Description, Causes and Risk Factors:
Wallenbergs disease is one of the most common clinically recognized conditions, which was first reported in 1895 and localized to lateral medulla supplied by the posterior inferior cerebellar artery (PICA). The Wallenberg syndrome is a rare syndrome involving part of the medulla oblongata with consequent cross-loss of pain and temperature sensation in the ipsilateral orofacial region and counterlateral body, loss of taste, and palatal palsy and loss of gag reflex, together with Horner's syndrome and ataxia, and relatively rarely with persistent obstinate singultus and cerebral cardiac syndrome. In the majority of cases Wallenberg syndrome is caused by an arteriosclerotic-thrombotic occlusion of the homolateral intracranial vertebral artery or posterior inferior cerebellar artery.
Wallenberg's syndrome is a neurological condition often caused by a stroke in the vertebral or posterior inferior cerebellar artery of the brain stem. Wallenberg's syndrome is commonly caused by thrombosis or embolism of the VA (vertebral artery) or PICA (posterior-inferior cerebellar artery). The stroke occurs in the medulla and cerebellum. The medulla controls such important functions as swallowing, speech articulation, taste, breathing, strength, and sensation. The cerebellum is important for coordination. The blood supply to these areas is via a pair of vertebral arteries and its branch, called the posterior inferior cerebellar artery (PICA).
Initially, the PICA was thought to be the blocked major artery, but this has been disproved from autopsy studies. In eight out of 10 cases, it is the vertebral artery that is occluded due to plaque buildup or because of a clot traveling from the heart. In younger patients, the vertebral artery dissection causes the infarct. The area of the stroke is only about 0.39 in (1 cm) vertically in the lateral part of the medulla and does not cross the midline.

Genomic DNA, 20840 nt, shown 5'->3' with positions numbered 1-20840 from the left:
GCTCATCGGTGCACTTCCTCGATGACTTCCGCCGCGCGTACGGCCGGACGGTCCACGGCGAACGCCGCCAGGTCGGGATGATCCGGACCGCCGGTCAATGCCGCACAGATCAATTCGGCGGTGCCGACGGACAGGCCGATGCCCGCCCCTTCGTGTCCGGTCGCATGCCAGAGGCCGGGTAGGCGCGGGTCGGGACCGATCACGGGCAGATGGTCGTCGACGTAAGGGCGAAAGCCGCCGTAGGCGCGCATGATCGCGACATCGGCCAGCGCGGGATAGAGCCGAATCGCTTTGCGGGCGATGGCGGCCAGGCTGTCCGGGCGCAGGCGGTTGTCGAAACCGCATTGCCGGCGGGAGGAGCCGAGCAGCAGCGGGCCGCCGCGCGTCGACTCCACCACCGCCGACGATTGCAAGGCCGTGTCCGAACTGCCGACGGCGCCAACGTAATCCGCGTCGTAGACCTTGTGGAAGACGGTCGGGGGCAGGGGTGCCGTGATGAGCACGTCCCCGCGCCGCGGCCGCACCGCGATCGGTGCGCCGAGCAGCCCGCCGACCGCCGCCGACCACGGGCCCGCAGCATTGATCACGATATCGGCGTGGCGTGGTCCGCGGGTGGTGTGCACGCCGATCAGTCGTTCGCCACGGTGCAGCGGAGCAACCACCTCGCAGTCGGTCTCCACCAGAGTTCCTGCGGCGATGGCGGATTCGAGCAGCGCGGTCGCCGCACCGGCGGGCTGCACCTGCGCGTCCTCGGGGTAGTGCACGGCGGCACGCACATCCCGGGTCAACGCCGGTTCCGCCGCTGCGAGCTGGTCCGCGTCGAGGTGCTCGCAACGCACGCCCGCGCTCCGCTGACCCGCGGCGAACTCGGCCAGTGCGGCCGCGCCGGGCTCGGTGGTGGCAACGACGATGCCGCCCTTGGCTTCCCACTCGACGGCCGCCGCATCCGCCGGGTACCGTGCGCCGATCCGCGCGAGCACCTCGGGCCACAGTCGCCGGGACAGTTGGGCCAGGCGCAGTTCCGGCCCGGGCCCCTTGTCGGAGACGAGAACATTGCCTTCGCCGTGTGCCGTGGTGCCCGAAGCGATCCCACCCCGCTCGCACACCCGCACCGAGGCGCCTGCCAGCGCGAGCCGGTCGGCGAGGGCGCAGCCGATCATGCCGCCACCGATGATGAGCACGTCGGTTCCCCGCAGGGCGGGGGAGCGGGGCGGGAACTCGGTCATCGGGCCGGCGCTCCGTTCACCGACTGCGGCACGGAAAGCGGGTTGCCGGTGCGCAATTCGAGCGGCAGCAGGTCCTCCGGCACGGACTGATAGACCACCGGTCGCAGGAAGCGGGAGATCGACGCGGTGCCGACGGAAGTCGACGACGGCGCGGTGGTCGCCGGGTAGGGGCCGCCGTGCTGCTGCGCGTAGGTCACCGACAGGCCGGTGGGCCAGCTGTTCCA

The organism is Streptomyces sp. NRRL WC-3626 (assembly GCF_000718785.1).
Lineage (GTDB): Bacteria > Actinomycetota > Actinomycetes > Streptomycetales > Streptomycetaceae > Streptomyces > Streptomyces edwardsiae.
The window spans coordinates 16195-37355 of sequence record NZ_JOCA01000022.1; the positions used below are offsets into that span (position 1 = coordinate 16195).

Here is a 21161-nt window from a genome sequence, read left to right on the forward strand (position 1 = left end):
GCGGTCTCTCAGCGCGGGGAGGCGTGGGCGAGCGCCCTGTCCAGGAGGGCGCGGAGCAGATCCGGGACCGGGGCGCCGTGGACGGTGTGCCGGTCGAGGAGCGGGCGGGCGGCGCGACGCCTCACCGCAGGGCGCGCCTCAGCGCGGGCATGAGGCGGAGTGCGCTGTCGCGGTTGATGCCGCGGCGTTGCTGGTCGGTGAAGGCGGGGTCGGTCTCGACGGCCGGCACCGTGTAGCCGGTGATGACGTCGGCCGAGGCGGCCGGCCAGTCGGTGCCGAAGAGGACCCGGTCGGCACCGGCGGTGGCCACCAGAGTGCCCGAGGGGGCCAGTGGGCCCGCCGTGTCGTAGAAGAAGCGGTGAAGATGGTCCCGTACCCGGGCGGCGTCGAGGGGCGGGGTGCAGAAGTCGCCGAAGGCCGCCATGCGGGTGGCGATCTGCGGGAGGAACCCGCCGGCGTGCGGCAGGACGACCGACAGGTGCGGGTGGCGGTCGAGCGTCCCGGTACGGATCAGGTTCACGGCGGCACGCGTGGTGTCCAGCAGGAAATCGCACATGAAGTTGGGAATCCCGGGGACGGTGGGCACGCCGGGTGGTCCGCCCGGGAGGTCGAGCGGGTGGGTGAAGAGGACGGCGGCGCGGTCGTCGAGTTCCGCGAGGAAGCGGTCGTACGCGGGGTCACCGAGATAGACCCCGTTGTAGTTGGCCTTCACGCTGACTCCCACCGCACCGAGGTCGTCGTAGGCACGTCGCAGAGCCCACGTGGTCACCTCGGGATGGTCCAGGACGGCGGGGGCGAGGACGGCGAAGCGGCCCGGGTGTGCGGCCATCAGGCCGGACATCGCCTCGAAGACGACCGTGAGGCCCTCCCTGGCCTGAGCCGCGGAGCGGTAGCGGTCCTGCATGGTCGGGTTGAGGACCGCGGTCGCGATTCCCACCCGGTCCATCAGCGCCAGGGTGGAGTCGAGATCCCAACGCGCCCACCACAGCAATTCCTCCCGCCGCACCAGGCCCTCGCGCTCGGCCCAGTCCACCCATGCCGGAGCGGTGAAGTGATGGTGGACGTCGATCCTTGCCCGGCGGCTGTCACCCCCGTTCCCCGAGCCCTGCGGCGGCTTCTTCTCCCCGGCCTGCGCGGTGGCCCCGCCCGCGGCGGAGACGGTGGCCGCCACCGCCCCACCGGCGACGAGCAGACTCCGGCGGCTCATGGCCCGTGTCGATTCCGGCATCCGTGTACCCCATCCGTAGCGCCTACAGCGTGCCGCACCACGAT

Fully 50% of patients report transient neurological symptoms for several weeks preceding the stroke. During the first 48 hours after the stroke, the neurological deficit progresses and fluctuates. Dizziness, vertigo, facial pain, double vision, and difficulty walking are the most common initial symptoms. The facial pain can be quite bizarre with sharp jabs or jolts around the eye, ear, and forehead. Patients feel "seasick" or "off-balance" with nausea and vomiting. Objects appear double, tilted, or swaying. Along with gait imbalance, it becomes nearly impossible for the patient to walk despite good muscle strength. Other symptoms include hoarse voice, slurred speech, loss of taste, difficulty swallowing, hiccups, and altered sensation in the limbs of the opposite side.
The eye on the affected side has a droopy eyelid and a small pupil. The eyes jiggle when the person moves around; this is called nystagmus. There is decreased pain and temperature perception on the same side of the face. The limbs on the opposite side show decreased sensory perception. Voluntary movements of the arm on the affected side are clumsy. Gait is "drunken," and patients lurch and veer to one side.
The outlook for someone with Wallenberg's syndrome depends upon the size and location of the area of the brain stem damaged by the stroke. Some individuals may see a decrease in their symptoms within weeks or months. Others may be left with significant neurological disabilities for years after the initial symptoms appeared.